Special to the PRESS
Last week, I had the fortunate opportunity to spend four days on North Carolina’s Atlantic Coast for our June Surfrider Foundation Board of Directors Meeting in Wrightsville Beach. What is unique about these meetings is that Surfrider Foundation doesn’t just have a Board Meeting where we talk business inside a conference room all day but we make a serious effort to go out and enjoy the communities and what they have to offer, what their issues are concerning their beaches and seriously engage with the local Chapters and their members. This time around, it included multiple surf sessions, a boat tour of the marshes and Masonboro Island, a completely protected pristine section of the Wrightsville Beach area that is only accessible by boat, stand-up paddle board or paddling. What I’m saying is that we got a really great sense of what the amazing Surfrider Activists in North Carolina are trying to preserve and protect by not being in a board room for 4 days, but actually experiencing the area.
The big issue right now in North Carolina is seismic testing and potential offshore oil drilling. Coming from Texas, it may be hard to imagine a coast where there is no such thing as offshore drilling. It’s a way of life here that we all grew up with. In North Carolina, there is not one offshore rig or well. Their waters have not been touched by the petroleum exploration industry. This, when you think about it, is pretty special. However, that is all about to potentially change with their waters being opened to drilling now that the Obama Administration has declared them opened for business. Obviously, the North Carolina Surfrider Chapters are vehemently opposed to this. The first step would be seismic testing to determine if there are workable formations which could potentially harm and kill thousands of marine mammals and other marine life. Next would come the actual exploratory drilling and then actual production rigs. With all of this comes risk and a lot of people in North Carolina do not think the rewards outweigh the risk.
So how can a small environmental organization made up completely of volunteers stop the Oil Industry that has more money than God waiving the banner of jobs and energy independence? I was seriously contemplating that same question when I was traveling there knowing this issue would be the focus of the weekend and to tell you the truth, I had my doubts. That was until I met everyone there involved in the issue and what they have actually been able to do to turn the tide of public opinion. Surfrider Foundation in North Carolina along with Oceana have been able to get more than 16 individual community governments to sign and submit resolutions to the State and the Feds saying they do not support offshore drilling in North Carolina and the numbers are growing with possibly Wilmington joining later this month. That is seriously impressive considering the big PR push by the Oil Industry is jobs. It’s always jobs. Offshore Oil Drilling in North Carolina is not a given and actually is getting a good fight.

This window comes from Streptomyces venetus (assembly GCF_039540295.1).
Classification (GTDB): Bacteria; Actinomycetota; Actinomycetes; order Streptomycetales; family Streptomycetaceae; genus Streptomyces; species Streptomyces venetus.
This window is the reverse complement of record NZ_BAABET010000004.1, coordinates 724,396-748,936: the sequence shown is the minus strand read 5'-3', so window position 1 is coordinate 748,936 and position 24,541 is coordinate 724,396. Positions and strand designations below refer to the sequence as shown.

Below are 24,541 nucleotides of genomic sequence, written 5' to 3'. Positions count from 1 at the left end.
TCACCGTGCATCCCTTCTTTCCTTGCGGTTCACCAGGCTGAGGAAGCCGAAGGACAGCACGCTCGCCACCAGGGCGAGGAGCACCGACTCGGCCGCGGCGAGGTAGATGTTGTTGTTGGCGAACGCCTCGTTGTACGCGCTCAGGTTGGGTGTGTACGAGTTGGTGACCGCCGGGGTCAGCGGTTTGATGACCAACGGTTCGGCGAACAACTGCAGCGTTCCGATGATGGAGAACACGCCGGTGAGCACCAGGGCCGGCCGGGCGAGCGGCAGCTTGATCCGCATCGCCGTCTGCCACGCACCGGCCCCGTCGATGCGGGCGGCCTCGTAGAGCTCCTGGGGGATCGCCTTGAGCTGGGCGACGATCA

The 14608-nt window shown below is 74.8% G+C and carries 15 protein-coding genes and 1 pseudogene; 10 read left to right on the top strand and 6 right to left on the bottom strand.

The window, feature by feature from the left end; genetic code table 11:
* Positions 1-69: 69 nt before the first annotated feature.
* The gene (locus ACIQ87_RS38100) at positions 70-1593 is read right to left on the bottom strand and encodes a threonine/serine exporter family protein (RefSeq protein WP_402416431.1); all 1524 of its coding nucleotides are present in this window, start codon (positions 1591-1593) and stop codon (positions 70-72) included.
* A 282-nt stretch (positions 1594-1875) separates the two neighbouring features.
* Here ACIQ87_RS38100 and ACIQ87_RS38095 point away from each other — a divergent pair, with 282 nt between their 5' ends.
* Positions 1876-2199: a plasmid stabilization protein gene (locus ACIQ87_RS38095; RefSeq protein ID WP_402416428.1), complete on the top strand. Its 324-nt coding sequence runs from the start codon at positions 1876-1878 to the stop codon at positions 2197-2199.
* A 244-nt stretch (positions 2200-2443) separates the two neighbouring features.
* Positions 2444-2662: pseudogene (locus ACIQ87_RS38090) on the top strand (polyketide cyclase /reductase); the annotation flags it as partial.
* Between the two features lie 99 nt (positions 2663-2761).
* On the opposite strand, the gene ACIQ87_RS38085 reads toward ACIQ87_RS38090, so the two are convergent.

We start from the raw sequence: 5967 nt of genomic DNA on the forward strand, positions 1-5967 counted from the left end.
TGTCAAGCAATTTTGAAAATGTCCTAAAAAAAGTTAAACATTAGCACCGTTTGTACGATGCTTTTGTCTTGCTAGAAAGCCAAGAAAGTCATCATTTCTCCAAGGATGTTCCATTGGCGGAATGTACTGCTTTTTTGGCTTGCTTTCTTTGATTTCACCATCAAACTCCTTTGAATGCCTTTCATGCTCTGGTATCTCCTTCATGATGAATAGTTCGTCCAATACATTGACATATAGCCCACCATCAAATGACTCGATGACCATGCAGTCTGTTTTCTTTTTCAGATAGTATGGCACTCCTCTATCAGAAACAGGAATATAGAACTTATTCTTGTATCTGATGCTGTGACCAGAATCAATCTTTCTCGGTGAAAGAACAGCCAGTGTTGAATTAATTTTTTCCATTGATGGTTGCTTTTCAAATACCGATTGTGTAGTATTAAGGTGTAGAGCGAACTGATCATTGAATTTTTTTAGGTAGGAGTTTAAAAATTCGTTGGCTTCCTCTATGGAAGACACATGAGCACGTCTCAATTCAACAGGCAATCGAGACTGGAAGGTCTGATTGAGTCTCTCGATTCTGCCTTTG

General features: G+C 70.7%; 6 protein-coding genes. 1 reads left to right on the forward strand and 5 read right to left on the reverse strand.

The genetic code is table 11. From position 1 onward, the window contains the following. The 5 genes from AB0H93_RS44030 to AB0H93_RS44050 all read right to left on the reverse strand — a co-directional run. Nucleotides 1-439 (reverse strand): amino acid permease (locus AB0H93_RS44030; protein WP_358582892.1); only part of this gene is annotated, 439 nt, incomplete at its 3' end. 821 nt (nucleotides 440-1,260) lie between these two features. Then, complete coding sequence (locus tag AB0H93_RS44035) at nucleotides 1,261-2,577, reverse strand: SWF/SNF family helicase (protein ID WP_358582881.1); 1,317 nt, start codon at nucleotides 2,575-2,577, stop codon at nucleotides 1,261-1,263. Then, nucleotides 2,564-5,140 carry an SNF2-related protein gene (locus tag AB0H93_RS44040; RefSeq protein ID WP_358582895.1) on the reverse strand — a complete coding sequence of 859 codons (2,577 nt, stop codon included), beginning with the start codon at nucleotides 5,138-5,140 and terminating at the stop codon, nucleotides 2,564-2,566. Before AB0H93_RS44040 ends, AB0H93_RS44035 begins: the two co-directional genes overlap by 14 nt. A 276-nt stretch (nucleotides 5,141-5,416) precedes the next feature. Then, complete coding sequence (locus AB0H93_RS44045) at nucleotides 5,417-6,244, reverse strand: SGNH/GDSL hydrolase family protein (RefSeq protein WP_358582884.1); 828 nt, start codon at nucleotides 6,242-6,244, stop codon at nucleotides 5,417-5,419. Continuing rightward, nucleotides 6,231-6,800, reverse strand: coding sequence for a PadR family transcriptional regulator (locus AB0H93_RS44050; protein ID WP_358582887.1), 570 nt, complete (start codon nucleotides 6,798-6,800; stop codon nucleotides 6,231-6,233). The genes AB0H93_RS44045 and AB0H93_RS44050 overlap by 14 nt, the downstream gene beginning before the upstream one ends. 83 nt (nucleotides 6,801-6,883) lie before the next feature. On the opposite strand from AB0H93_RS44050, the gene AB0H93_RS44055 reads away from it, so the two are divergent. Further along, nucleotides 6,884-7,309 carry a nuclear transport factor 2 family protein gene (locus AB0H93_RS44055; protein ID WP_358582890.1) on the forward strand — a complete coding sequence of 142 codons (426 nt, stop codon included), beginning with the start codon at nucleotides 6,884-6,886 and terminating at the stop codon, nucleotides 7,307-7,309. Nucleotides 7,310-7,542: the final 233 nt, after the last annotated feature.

So what does this mean for us here on South Padre Island? We are looking at the very real possibility of LNG plants being constructed right next door to us that could potentially pollute our air and water. Of course, we are hearing that there is no real danger as it is all safe and perfectly fine with a solid safety and environmental record. Funny, I heard that from Space X before they got approved and last week they rained down debris along the Florida Coast in their third rocket explosion this year. The state of Florida and NASA are telling people it may be toxic or explosive and to not use their cell phones around any debris they may find. This could all arrive on Florida’s beaches just in time for the 4th of July Weekend! Great for tourism?
The truth is, yes there is a lot of money involved with these LNG projects and some jobs. It may seem impossible to defeat them but what I found out this weekend in North Carolina is that a small group of very motivated people can turn that tide. It’s time to do the same here against LNG.
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